General powers of attorney during COVID-19
A general power of attorney authorises another person to make financial decisions on your behalf. You can specify when the power ends, otherwise it will automatically end when you lose your capacity (learn more about making an enduring power of attorney that can continue to operate or start after you lose capacity).
A general power of attorney can be made by an individual or a corporation.
A general power of attorney for an individual that is used for a land transaction is required to be witnessed in accordance with the Land Title Act 1974. However, physical distancing requirements make it difficult to meet the pre-existing requirements for finalising these documents.
There is a temporary regulation that allows these general powers of attorney for individuals that need to be witnessed (e.g. as required under the Land Title Act 1974) to be done so by a special witness over video conference.
General powers of attorney may also be made electronically and using counterpart documents.
These temporary changes will make it easier for people to stay at home and reduce physical interactions during the pandemic, while still being able to put legal arrangements in place.
You do not have to have your documents witnessed by video—you can still choose to follow the original requirements if you can safely find a witness to sign them in person.
To protect against fraud and elder abuse, only a small group of special witnesses can endorse general powers of attorney in this way.
- an Australian legal practitioner
- authorised Justices of the Peace (JPs) or Commissioners for Declarations (Cdecs)
- a JP or Cdec employed by a law practice that prepared the document
- a notary public
- a JP or Cdec employed by the Public Trustee.
How it works
Whether you are signing a paper or electronic document, the process to have your general power of attorney witnessed by video will be similar.
You must sign every page of the document, showing each page to the witness as you go. It must be clear that you are the person signing the document and that you are doing so freely and willingly.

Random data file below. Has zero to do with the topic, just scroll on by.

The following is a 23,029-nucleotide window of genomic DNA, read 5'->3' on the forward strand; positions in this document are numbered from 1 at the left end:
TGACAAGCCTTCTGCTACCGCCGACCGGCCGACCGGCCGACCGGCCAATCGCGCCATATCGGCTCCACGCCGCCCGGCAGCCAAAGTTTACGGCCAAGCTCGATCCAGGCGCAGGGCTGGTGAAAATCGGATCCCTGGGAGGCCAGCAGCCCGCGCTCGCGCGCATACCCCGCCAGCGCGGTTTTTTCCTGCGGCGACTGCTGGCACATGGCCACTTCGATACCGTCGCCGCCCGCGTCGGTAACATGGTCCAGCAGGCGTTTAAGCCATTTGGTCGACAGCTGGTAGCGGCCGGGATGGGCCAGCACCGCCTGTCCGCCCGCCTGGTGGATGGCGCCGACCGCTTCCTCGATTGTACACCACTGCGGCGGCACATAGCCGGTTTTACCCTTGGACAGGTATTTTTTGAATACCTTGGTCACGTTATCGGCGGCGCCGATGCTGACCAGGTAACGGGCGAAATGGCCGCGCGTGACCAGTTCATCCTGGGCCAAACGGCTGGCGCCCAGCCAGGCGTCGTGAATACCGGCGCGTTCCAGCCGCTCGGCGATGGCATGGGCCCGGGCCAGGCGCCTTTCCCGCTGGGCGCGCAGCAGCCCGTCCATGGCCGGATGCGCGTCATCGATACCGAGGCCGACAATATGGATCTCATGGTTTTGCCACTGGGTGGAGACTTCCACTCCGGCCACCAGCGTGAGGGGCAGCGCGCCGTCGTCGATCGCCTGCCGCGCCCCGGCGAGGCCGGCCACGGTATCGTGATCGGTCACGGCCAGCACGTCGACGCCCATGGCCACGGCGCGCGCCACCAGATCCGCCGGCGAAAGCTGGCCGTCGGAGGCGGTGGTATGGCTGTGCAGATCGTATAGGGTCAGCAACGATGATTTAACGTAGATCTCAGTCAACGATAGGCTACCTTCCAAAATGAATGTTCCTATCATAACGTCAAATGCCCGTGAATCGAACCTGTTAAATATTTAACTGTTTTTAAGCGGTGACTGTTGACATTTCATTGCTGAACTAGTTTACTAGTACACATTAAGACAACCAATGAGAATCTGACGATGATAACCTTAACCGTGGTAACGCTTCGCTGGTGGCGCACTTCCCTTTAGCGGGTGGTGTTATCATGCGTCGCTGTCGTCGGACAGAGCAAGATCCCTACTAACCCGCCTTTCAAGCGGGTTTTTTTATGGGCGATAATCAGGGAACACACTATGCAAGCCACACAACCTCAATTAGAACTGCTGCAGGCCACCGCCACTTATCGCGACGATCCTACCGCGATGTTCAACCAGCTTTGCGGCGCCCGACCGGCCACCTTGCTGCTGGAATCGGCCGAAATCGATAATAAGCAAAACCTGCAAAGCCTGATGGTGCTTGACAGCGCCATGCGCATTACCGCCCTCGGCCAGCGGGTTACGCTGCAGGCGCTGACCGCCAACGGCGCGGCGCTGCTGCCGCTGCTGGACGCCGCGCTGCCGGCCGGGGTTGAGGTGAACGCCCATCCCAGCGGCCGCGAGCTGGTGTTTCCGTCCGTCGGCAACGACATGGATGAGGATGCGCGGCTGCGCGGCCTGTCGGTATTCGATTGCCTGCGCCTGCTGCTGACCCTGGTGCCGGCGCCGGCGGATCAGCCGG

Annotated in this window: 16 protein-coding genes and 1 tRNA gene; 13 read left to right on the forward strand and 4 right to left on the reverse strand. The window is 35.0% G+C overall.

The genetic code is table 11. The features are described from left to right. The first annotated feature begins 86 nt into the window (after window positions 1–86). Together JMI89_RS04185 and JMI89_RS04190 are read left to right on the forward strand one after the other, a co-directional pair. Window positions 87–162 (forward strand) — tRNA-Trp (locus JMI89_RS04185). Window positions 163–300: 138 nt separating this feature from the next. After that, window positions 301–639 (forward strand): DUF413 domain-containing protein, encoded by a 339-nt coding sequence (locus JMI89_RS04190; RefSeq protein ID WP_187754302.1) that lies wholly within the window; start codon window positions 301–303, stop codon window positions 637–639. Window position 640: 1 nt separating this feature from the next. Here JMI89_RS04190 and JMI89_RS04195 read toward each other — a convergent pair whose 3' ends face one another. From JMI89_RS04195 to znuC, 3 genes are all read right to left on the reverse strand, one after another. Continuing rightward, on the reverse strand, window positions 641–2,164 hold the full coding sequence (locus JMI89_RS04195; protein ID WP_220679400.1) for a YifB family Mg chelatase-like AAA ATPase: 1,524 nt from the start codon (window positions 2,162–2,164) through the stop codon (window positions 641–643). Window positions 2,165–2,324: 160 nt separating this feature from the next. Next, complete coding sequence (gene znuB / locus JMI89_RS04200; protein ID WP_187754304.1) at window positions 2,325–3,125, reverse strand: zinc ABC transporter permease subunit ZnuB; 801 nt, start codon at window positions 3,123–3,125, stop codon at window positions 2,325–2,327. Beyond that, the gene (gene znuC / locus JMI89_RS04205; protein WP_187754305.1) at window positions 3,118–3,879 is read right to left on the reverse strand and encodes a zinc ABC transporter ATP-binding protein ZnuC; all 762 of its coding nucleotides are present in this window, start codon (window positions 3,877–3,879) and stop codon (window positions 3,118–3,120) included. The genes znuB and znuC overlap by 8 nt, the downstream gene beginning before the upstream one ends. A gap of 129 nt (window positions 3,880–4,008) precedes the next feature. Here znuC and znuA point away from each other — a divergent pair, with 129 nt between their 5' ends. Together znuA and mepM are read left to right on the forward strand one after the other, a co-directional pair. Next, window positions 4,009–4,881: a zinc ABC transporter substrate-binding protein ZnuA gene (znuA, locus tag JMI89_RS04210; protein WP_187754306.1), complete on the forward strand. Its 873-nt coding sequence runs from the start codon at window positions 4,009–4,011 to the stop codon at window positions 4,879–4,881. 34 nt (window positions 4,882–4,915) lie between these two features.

If signing electronically
You can choose to sign the document electronically. This means you can, for example:
- use an online document signing platform
- sign using a digital signature in your PDF reader
- paste an image of your hand-made signature into the document.
Send to witness for their signature
Once you have signed the document using video conferencing technology in front of the special witness, you can either:
- send them the signed document (electronically or by post)
- ask them to sign a counterpart of the document (i.e. an identical copy of what you signed but without your signature).
The witness must then:
- sign each page of the document, copy or counterpart (they could either sign it electronically or print and sign it)
- complete and sign the special witness certificate to accompany the document
- return their signed document to you—or you can ask them to send it straight to someone else.
Making documents this way may mean more than one version of the same document is created (unless you both sign the same document electronically).
You must keep all of the following documents together:
- your electronically signed document
- any other version of the same document signed by the witness
- the special witness certificate.
How to use the modified arrangements
If you wish to make a general power of attorney using the modified arrangements you can:
- get a lawyer to prepare one for you—contact the Queensland Law Society for a list of practitioners
- ask the Public Trustee to make one for you—contact the Public Trustee of Queensland
- make one yourself and then contact a special witness to help you witness it.
We will provide more information about the availability of approved JPs who can witness documents using the modified arrangements soon.
Learn more about these changes in the Justice Legislation (COVID-19 Emergency Response—Documents and Oaths) Regulation 2020